Bolton v. WJV Mississippi, Inc.

Filing 80

ORDER denying 75 Motion to Alter, Amend or Vacate and to Reconsider. Signed by Chief Judge William H. Steele on 12/30/2010. (tgw)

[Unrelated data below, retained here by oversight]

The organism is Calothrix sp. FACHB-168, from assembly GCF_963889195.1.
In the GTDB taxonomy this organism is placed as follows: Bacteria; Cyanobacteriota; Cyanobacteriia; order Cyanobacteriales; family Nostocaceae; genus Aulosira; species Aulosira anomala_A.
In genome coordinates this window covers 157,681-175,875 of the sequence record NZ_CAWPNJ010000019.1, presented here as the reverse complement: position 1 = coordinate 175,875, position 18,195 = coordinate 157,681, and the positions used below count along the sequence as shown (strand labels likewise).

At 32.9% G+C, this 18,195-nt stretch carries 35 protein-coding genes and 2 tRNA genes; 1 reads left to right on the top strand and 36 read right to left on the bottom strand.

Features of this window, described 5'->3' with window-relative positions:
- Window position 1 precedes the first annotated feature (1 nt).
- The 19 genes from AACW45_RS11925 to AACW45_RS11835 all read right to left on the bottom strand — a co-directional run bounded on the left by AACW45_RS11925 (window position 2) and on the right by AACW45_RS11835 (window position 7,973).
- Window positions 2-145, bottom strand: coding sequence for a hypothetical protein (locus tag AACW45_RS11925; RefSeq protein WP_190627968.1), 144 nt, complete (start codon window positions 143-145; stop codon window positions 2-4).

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Bolton v. WJV Mississippi, Inc. Doc. 80 IN THE UNITED STATES DISTRICT COURT FOR THE SOUTHERN DISTRICT OF ALABAMA SOUTHERN DIVISION DUDLEY BOLTON, Plaintiff, v. WJV MISSISSIPPI, INC., etc., Defendant. ) ) ) ) ) CIVIL ACTION 08-0310-WS-M ) ) ) ) ORDER This matter is before the Court on the defendant's motion to alter, amend or vacate and alternative motion to reconsider. (Doc. 75). The motion addresses the Court's order denying in part the defendant's motion for summary judgment. (Doc. 74). Because that order did not result in a judgment, a motion to alter or amend under Rule 59(e) is not indicated, and the Court construes the motion as one to reconsider. The grant or denial of a motion to reconsider is left to the discretion of the trial court. Chapman v. AI Transport, 229 F.3d 1012, 1023-24 (11th Cir. 2000) (en banc). Such a motion may not be used as a vehicle to inject new arguments into the underlying motion, or to submit evidence previously available but not properly presented on the underlying motion. Mays v. United States Postal Service, 122 F.3d 43, 46 (11th Cir. 1997). Nor may it be used to "relitigate old matters." Wilchombe v. TeeVee Toons, Inc., 555 F.3d 949, 957 (11th Cir. 2009) (internal quotes omitted). Instead, "[a] motion to reconsider is only available when a party presents the court with evidence of an intervening change in controlling law, the availability of new evidence, or the need to correct clear error or manifest injustice." Gibson v. Mattox, 511 F. Supp. 2d 1182, 1185 [1] (S.D. Ala. 2007) (internal quotes omitted).1 As this Court has noted, "[m]otions to reconsider serve a valuable but limited function. They do not exist to permit losing parties to prop up arguments previously made or to inject new ones, nor to provide evidence or authority previously omitted. They do not, in short, serve to relieve a party of the consequences of its original, limited presentation." Dyas v. City of Fairhope, 2009 WL 5062367 at *3 (S.D. Ala. 2009). The complaint alleges that the plaintiff was a business invitee at the defendant's Buffalo Wild Wings establishment ("the Restaurant") in Pascagoula when he slipped in water that the defendant negligently allowed to overflow from the kitchen area. As noted by the Court, it is clear from testimony and a photograph of the premises that, from the front door of the Restaurant to the rear, there are a number of areas occupying a narrow slice of the premises. Just inside the door is a waiting area. Beyond that is a hostess podium. Beyond that is a to-go counter. Beyond that is a drink dispenser. Beyond that but to the side is the bar, where the plaintiff was headed. There is evidence that, at the time of his fall, water was on the floor around the togo counter. The defendant, however, argued that the plaintiff has unequivocally admitted he slipped and fell between the front door and the podium, before reaching the wet floor. This is important because, under governing Mississippi law, the defendant can be liable only if it created the hazard or if it knew or should have known of the hazard. There is While Mays and Wilchombe involved post-judgment motions under Rule 59(e), courts within this Circuit have often applied these principles to pre-judgment motions to reconsider. E.g., Busby v. JRHBW Realty, Inc., 2009 WL 1181902 at *2 (N.D. Ala. 2009); Controlled Semiconductor, Inc. v. Control Systemation, Inc., 2008 WL 4459085 at *2 (M.D. Fla. 2008); Eslava v. Gulf Telephone Co., 2007 WL 1958863 at *1 (S.D. Ala. 2007); Summit Medical Center, Inc. v. Riley, 284 F. Supp. 2d 1350, 1355 (M.D. Ala. 2003). This is only sensible, since allowing parties to withhold arguments and evidence until after losing is equally destructive of judicial economy and fairness in either context. E.g., Gibson, 511 F. Supp. 2d at 1185 (even pre-judgment, "in the interests of finality and conservation of scarce judicial resources, reconsideration of an order is an extraordinary remedy that is employed sparingly"). 1 [2] evidence the defendant created the water condition by the to-go counter but no evidence that it created, or was on notice of, any water condition between the front door and the podium. In support of its argument, the defendant relied on the following deposition testimony from the plaintiff: "I was meeting someone to get something to eat and drink and just walked in the door and it was that simple. The little man standing at the podium couldn't even get it out of his mouth how many people and that's when I slipped and fell." The Court ruled that this testimony did not negate the plaintiff's ability to prove that he fell in the to-go area, because the defendant's argument depended on the assumption that the host began to speak to the plaintiff before the plaintiff had reached the to-go area. While it might be reasonable to infer that the plaintiff was still in the entryway if the host had not finished addressing him, this is not a logically compelled conclusion. The defendant offered no evidence that the plaintiff (who was headed to the bar, not the dining area) stayed in the entryway pending permission from the host to pass. Nor did the defendant present evidence that the host began addressing the plaintiff immediately upon his crossing the threshold. Without such evidence, the plaintiff's testimony is as consistent with a fall in the to-go area as it is with a fall in the entryway. The only other evidence on which the defendant relied was the plaintiff's deposition testimony that he was "right by the podium" and "right next to the podium" when he fell. The defendant's assumption here was that "right by" and "right next to" conclusively mean near, but not past, the podium. This also may be a reasonable interpretation of the plaintiff's testimony, but it is not the only one. The photographic evidence reflects that the to-go counter, while past the podium, is "right next to" it; indeed, the defendant's own 30(b)(6) representative described the podium as "right in front of" the to-go counter. Thus, the plaintiff's testimony is consistent with a fall in the to-go area. The defendant's argument on motion for summary judgment ignored other evidence favorable to the plaintiff. In particular, the plaintiff testified at his deposition [3] that he had just stepped between two rugs when he slipped. The defendant's 30(b)(6) representative testified that there was only one rug between the front door and the hostess station, while the photograph shows two rugs behind the podium and around the to-go counter, and the general manager on duty at the time of the incident confirmed that the photograph accurately depicts the Restaurant's interior. It obviously would be reasonable to infer that, if the plaintiff slipped between two rugs, and there are two rugs around the to-go counter but not between the front door and the podium, then the plaintiff slipped in the to-go area. The defendant argues that the Court's opinion is riddled with "speculat[ion] and "guess-work." (Doc. 75 at 3-4). It is nothing of the kind. Instead, it relies only on the "reasonable inferences" that the law requires the Court to credit to the non-movant. McCormick v. City of Fort Lauderdale, 333 F.3d 1234, 1243 (11th Cir. 2003). That alternative reasonable inferences, more favorable to the defendant, may also exist is legally irrelevant.2 The defendant next insists that, because the plaintiff did not point out these flaws in the defendant's evidence (but instead offered additional evidence, including that of the rugs), the Court was powerless to point them out. (Doc. 75 at 3). In the first place, the plaintiff in opposition to summary judgment emphasized his deposition testimony that he slipped between two rugs, along with the evidence that only the to-go counter, not the entryway, had two rugs. That evidence alone creates a genuine issue of fact as to where the fall occurred, which moots the defendant's argument. Even if the Court is "limited to The defendant complains that the Court piled inference on inference. (Doc. 75 at 3). This is an odd objection, given the defendant's insistence that the mere fact the plaintiff fell before being asked how many were in his party of itself conclusively establishes he fell in the entryway, but in any event the defendant concedes that there is no prohibition on the practice. (Id.). 2 [4] the legal arguments advanced by the parties," (Doc. 75 at 2),3 the argument the Court addressed was that advanced by the defendant that the plaintiff's deposition testimony quoted above negated his ability to prove a fall in the to-go area. The Court was perfectly free to point out why this testimony either on its own or in tension with the "rug" testimony from the same deposition did not in fact negate such ability. It was clear from the deposition excerpts the defendant submitted on motion for summary judgment that the plaintiff had drawn a map of the Restaurant and marked on it where his fall had occurred. For whatever reason, the defendant elected not to submit the map in support of its motion for summary judgment. On motion to reconsider, it seeks to rectify the deficiency. (Doc. 75 at 4-5). As noted above, this is an improper use of a motion to reconsider.4 Finally, the defendant notes that the Court's order on motion for summary judgment failed to address the defendant's argument that the plaintiff cannot establish that standing water on a tile floor in a restaurant's customer area is a dangerous condition. (Doc. 75 at 5 n.5). The Court did not address this argument, and a motion to reconsider is a proper vehicle for bringing the omission to the Court's attention.5 This is a prudential limitation, not a jurisdictional one, (Doc. 74 at 3), though one to which the Court traditionally adheres. Because the plaintiff testified that he slipped between two rugs, and because both the evidence discussed in text and the plaintiff's map show two rugs only around the to-go counter, not in the entryway, considering the map would not negate the plaintiff's ability to prove that he fell in the to-go area. It would still be for the jury to determine which of the plaintiff's depictions of where he fell was correct. The Court must note that this three-sentence argument was hidden within a nine-page section that focused on the presence vel non of water in the entryway (not the to-go counter) and the defendant's awareness of it. (Doc. 65 at 11). This entire section was immaterial to the motion for summary judgment, since it was clear that a fact issue existed as to whether the plaintiff had fallen in the to-go area. As an "independen[t]" ground for relief, (Doc. 75 at 5 n.5), the defendant's "dangerous condition" contention should have been set apart and identified as applying even if the plaintiff fell in the to-go area. "Judges are not like pigs, hunting for truffles (Continued) [5] 5 4 3 The sum of the defendant's argument on this score is as follows: (1) the plaintiff has no expert to testify that liquid on floors constitutes a dangerous condition; (2) therefore, the plaintiff cannot establish that water on the Restaurant's tile floor constitutes a dangerous condition. (Doc. 65 at 11). The defendant identifies no case requiring expert testimony on this point and offers no explanation why expert testimony should be legally required. It simply posits the conclusion. This is patently inadequate to carry the defendant's burden and shift to the plaintiff the burden to respond. The defendant addresses the "dangerous condition" angle in more detail in its reply brief. (Doc. 71 at 6-9).6 Its discussion focuses on explaining why the testimony of both its general manager and its 30(b)(6) representative that water on the floor is a dangerous condition offered by the plaintiff in opposition to summary judgment is inadequate to avoid summary judgment.7 Curiously, the defendant does not argue that the witnesses may not so testify because they are not experts; instead, it argues that whether a condition is dangerous or not is a legal conclusion rather than an issue of fact, such that neither lay nor expert testimony is permitted. As a new argument first raised in reply, this assertion comes too late to be considered.8 Moreover, the defendant again buried in briefs." Smith v. Secretary, Department of Corrections, 572 F.3d 1327, 1352 (11th Cir. 2009) (internal quotes omitted). Its presentation again appeared in a section devoted to issues surrounding water in the entryway, not the to-go area. As noted, the defendant never carried its initial burden on motion for summary judgment. That the plaintiff nevertheless responded to the argument does not excuse the defendant's failure. "If the party moving for summary judgment fails to discharge the initial burden, then the motion must be denied and the court need not consider what, if any, showing the non-movant has made." Fitzpatrick v. City of Atlanta, 2 F.3d 1112, 1116 (11th Cir. 1993). See Park City Water Authority v. North Fork Apartments, L.P., 2009 WL 4898354 at *1 n.2 (S.D. Ala. 2009) (citing cases from over 40 districts applying the rule in 2009 alone). 8 7 6 [6] provides neither legal authority nor reasoned explanation to support its position that the issue is one of law rather than fact, leaving the Court nothing to consider. On motion to reconsider, the defendant cites a 2007 case which it says "discuss[es] testimony by experts for both parties about the standards applying to a tile floor in a slip and fall case." (Doc. 75 at 5 n.5). As noted above, a motion to reconsider cannot legitimately be used to provide legal authority that could have been, but was not, submitted on the underlying motion. For the reasons set forth above, the defendant's motion to alter, amend or vacate and to reconsider is denied. DONE and ORDERED this 30th day of December, 2010. s/ WILLIAM H. STEELE CHIEF UNITED STATES DISTRICT JUDGE [7]